If you think you’re going to complete a tiling project without getting at least a little bit messy then think again. Mixing both adhesive and grout involves a bit of water but you can minimise the amount of mess you make by ensuring you have a respectable receptacle to mix it in. Don’t be tempted to cut corners and use an old washing up bowl – it’ll do the job but you will get stuff EVERYWHERE. Save yourself from a huge post-job clean-up operation by investing in a sturdy bucket in which to do your mixing. We stock a couple from Mapei, a 10L variant for ‘everyday’ projects and a massive 25L version for bigger jobs. Both feature a handy measuring gauge, so you can get your quantities spot on.

Mixing Paddle

Although not strictly essential a mixing paddle is always a good tool to have in your arsenal as it’ll save you a lot of effort when mixing grout and adhesives. Sure, you can do that manually with a trowel or an improvised stirrer but a proper, designed-for-the-task-in-hand mixing paddle will ensure that materials are mixed effectively and shave quite a bit off the time it takes to complete your project. Mixing paddles are usually constructed from high-grade steel and are designed to fit most power drills.

Grout Float

Not to be confused with a truck carrying a steel drum band during a carnival or the preposterous American beverage that combines ice cream and soft drinks, this type of float is for use exclusively with tile grout. Consisting of a flat rubber base topped off with a handle, a grout float is a sort of trowel that is used to press the grout in to the gaps in between your freshly laid tiles. The rubber part acts almost like a squeegee and is construed from that particular material to prevent damage to the tiles when applying grout. They can become quite worn over time and will need replacing, however, they’re quite inexpensive so you won’t have to break the bank should you need another when the next tiling job comes around.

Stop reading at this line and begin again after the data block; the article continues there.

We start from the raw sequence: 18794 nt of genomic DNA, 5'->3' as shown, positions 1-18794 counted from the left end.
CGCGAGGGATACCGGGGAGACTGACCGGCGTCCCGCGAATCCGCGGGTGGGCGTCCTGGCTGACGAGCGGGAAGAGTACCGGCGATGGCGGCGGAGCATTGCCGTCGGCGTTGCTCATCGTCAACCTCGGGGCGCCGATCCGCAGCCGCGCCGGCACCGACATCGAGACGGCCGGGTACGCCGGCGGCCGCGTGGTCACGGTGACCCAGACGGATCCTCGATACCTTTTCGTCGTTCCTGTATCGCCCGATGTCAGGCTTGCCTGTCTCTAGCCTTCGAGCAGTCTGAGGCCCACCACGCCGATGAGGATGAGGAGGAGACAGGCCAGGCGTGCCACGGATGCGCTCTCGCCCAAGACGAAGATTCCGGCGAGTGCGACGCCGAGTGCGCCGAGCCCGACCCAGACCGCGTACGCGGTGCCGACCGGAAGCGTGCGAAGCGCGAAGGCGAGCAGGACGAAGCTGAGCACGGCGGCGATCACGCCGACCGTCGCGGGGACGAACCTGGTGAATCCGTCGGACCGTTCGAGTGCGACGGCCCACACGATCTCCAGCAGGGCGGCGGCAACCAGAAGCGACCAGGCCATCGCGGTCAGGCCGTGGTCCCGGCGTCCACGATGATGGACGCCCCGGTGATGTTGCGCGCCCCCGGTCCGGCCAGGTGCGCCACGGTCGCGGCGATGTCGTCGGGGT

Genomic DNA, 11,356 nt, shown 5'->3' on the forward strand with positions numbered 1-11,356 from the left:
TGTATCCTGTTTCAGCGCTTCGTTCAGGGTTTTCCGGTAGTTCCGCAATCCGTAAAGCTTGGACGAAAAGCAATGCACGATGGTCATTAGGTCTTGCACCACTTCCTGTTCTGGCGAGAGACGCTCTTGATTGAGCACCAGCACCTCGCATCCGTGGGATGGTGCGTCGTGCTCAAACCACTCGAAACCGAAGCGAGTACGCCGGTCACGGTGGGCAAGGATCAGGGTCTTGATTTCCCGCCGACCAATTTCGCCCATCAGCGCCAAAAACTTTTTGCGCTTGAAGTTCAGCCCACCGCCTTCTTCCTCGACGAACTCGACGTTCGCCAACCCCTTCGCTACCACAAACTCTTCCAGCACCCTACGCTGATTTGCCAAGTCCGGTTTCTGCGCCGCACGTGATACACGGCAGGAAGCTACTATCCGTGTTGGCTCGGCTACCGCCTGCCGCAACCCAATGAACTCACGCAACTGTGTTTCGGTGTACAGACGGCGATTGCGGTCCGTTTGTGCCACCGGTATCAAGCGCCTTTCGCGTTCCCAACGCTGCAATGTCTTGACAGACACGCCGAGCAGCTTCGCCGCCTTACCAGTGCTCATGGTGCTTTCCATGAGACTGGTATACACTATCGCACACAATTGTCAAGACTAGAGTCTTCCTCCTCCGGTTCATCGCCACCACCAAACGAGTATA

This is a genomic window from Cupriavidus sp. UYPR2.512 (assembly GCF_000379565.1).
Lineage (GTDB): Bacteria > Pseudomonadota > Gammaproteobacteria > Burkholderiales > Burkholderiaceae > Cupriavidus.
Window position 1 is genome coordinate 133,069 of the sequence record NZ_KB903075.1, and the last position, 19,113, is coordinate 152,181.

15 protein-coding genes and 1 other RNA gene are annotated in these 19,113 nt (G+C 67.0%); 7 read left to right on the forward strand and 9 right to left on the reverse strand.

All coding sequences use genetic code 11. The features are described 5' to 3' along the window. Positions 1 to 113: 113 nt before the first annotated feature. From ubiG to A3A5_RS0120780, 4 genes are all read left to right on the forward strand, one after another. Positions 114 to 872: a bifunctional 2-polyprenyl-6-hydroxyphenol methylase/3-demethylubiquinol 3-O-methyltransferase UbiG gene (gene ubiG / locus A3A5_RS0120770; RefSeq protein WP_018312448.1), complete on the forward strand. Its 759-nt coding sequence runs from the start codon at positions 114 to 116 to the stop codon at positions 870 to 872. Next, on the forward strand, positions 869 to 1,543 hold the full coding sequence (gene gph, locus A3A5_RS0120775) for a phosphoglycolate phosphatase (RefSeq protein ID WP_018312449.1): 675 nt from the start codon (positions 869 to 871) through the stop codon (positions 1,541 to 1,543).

Notched Trowel

The daddy of the tiling tool world, a Notched Trowel is the only way to spread adhesive on to your substrate. Believe us, nothing else will do (unless you want tiles falling off all over the place). Used for spreading thinset mortar on floors or thicker mastic on to floors, these sturdy trowels are made from steel and feature notches set into one end and the leading edge. Different trowels feature different sized and shaped notches; square notched trowels give a thicker bed would usually be used for floors whereas trowels with curved notches are better for walls. Make sure you choose the right trowel for the job in hand.

Sponge

So you’ve let the adhesive cure, expertly applied your grout, removed the spacers, and now everything looks great, right? Wrong. There’s a good chance that the surfaces of your lovely tiles are covered in grout. That’s where a heavy duty sponge comes in handy as you will be able to clean up as you go along. Make sure you buy a proper, dense-celled, dual-purpose sponge though as those little scourers you have under the sink or the floppy old thing your wash the car with will be no use at removing lingering grout.

So there you have it – them’s the basic tools you need to do an adequate tiling job on either walls or floors. Of course, there’s other ‘nice to have’s’ such as Knee Pads, Silicone Guns, Mosaic Backers and, for those tackling large format tiles, Levelling Clip Systems, but the tools listed above should see you right. If you need any further help with your tiling project then check out our How-To videos or give our friendly customer services team a call on 01782 223822.

Dean heads up the content team here at Tile Mountain, commissioning, editing and sometimes even writing some of the incredibly useful and entertaining content we bring to you on a regular basis. With a background in consumer journalism and a raft of content marketing experience gained from working with huge brands spanning mobile tech and automotive, right through to professional sports and lifestyle sectors, he knows a thing or two about creating content that people love to engage with. Dean also holds the mantle of being our resident grammar pedant, but when he’s not getting angry about dangling participles he spends his spare time going to gigs, watching his beloved Stoke City FC, and adding to his collection of deadstock adidas trainers.